Is the concept of a ceramic coffin equally as bizarre? Apparently not, several examples have been unearthed in the Hamadan area of Iran, most recently in 2001. 

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Monday, January 12, 2009 3:36:50 PM (GMT Standard Time, UTC+00:00)  #
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Review Entries for Day Sunday, January 11, 2009

Perhaps because I’m flawed myself, I despise perfection – perfection has no character – no matter how great its quality. Perfection in porcelain is something to be admired in itself, the skill and dexterity to make something so perfect it could have been made by a machine!

For me there can be nothing greater than the naive charm of an object that shows the ‘free’ hand of its artisan maker, a comforting earthiness, an accidental fingerprint perhaps. Peasant art, and rather backward looking maybe, but a Donyatt puzzle jug has all the warmth, comfort and character that anyone could wish for from a ‘useful’ object.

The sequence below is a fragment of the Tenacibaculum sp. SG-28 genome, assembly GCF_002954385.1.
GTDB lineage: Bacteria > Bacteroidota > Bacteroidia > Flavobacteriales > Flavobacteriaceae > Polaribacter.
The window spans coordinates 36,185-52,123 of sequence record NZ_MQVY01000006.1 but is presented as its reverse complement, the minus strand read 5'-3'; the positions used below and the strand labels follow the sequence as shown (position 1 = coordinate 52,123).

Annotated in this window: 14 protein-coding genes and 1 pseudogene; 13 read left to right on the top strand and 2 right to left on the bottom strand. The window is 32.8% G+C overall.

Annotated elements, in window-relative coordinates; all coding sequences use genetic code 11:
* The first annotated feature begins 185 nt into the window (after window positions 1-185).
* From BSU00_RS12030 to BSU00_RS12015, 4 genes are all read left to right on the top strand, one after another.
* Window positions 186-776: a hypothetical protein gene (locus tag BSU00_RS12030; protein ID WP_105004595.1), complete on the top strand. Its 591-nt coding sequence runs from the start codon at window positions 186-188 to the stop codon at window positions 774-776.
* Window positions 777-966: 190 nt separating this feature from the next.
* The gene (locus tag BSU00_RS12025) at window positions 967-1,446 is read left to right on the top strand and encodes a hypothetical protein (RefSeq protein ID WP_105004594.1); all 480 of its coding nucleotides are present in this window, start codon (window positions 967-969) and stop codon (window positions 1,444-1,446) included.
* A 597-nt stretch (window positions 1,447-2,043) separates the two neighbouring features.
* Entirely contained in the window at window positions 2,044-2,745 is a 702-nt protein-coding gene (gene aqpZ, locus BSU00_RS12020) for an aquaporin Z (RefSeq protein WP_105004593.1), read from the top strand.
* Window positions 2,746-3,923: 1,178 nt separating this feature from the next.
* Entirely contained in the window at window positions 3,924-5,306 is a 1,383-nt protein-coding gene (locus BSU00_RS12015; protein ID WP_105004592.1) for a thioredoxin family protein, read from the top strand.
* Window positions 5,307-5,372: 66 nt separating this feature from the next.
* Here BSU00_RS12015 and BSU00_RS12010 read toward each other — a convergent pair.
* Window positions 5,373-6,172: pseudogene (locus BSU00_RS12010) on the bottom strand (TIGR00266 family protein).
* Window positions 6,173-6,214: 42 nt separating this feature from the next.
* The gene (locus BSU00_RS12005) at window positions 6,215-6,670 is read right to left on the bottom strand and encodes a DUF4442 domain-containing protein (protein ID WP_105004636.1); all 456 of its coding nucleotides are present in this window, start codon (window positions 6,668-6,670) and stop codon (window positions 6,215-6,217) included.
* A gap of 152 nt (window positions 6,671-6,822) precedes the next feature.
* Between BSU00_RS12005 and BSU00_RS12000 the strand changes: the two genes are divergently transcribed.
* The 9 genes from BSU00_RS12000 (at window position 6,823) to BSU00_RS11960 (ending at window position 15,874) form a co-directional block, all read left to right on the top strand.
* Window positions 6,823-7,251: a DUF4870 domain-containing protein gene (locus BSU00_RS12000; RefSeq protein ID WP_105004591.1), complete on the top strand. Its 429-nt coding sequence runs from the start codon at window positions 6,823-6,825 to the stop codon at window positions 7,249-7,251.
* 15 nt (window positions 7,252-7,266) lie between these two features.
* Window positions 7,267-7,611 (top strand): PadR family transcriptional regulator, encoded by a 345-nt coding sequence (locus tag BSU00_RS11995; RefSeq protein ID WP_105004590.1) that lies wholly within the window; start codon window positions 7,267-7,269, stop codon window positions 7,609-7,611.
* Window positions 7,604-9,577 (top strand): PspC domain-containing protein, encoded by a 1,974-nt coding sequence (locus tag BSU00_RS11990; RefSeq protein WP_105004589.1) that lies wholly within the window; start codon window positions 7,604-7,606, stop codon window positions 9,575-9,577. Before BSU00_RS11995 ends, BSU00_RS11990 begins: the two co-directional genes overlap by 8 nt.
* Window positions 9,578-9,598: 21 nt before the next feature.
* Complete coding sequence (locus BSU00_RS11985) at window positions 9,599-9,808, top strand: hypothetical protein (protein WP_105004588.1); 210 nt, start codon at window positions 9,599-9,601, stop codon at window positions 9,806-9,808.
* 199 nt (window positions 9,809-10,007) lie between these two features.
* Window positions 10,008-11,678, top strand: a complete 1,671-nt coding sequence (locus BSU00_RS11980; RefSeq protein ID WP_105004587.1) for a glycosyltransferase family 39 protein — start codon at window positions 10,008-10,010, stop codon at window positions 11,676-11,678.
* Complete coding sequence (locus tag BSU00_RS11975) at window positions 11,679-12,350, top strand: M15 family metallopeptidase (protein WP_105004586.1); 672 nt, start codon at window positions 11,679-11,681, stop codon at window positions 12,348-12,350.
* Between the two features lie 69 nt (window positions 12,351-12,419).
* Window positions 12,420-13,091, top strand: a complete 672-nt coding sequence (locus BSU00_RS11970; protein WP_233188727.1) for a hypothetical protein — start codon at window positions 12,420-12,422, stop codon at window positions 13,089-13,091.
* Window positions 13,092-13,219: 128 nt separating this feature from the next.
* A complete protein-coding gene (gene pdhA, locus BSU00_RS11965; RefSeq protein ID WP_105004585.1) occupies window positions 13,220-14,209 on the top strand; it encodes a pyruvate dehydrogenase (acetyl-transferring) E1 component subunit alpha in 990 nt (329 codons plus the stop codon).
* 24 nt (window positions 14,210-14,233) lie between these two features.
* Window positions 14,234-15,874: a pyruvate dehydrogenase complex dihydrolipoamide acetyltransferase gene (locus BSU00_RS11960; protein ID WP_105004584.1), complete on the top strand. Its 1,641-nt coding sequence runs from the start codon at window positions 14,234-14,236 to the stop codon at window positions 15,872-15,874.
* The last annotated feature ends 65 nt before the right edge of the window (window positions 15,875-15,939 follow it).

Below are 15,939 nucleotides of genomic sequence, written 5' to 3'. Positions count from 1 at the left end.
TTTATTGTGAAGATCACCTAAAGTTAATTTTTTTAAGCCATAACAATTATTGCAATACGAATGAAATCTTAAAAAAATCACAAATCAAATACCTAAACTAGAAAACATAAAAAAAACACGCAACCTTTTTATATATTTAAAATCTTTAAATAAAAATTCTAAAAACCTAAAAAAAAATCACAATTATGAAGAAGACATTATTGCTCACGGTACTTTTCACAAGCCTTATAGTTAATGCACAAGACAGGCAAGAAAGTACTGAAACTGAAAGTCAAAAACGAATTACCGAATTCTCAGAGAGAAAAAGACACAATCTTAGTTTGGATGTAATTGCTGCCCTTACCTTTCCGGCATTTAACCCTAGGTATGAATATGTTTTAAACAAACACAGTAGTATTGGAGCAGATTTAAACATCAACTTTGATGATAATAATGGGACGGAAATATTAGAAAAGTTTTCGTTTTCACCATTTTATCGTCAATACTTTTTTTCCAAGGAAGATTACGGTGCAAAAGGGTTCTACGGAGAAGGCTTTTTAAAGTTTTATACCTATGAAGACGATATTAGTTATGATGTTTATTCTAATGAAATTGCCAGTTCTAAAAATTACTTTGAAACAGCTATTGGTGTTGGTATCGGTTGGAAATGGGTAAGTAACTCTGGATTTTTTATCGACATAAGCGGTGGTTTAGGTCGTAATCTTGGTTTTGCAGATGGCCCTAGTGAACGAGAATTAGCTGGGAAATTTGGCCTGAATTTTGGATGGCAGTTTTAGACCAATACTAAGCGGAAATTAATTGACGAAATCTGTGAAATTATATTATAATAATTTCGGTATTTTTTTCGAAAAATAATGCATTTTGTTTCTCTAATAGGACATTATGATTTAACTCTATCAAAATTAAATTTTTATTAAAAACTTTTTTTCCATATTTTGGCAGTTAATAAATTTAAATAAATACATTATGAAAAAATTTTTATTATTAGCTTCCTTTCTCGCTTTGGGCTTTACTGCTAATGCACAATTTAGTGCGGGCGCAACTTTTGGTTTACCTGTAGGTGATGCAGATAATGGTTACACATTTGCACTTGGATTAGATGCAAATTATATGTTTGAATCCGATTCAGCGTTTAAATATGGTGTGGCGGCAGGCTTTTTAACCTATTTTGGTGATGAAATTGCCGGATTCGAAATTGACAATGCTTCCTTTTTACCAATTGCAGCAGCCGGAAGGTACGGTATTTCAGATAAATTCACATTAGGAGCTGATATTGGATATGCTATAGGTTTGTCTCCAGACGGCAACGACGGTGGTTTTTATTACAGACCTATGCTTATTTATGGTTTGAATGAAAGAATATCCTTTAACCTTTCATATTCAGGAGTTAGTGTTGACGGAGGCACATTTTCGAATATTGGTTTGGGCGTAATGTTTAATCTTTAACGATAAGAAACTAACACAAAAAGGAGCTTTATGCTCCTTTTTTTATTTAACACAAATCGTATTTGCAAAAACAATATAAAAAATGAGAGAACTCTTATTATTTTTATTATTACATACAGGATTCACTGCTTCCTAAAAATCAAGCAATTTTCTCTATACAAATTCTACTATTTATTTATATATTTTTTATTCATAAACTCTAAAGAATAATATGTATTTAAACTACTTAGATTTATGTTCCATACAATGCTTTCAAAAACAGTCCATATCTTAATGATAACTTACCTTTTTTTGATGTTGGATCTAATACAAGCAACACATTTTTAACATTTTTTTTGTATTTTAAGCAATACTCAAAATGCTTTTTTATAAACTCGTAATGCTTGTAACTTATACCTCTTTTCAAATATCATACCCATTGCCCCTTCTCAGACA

I was bought up in Bideford and now live in Somerset, literally miles from the site of the old Donyatt pottery – of course I’m biased. Donyatt shows all the character of the popular, but unaffordable Bideford and Barnstaple harvest jugs, probably because the raw material was the same in both places and because one John Jewell made the trip from Bideford to nearby Chard in the 1690s.

The body, glaze and style of decoration remained fairly consistent for centuries. The example illustrated is from the latter years of the Donyatt pottery and was probably produced by the Arlidge family.

a donyatt puzzle jug from somerset

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Sunday, January 11, 2009 2:31:31 AM (GMT Standard Time, UTC+00:00)  #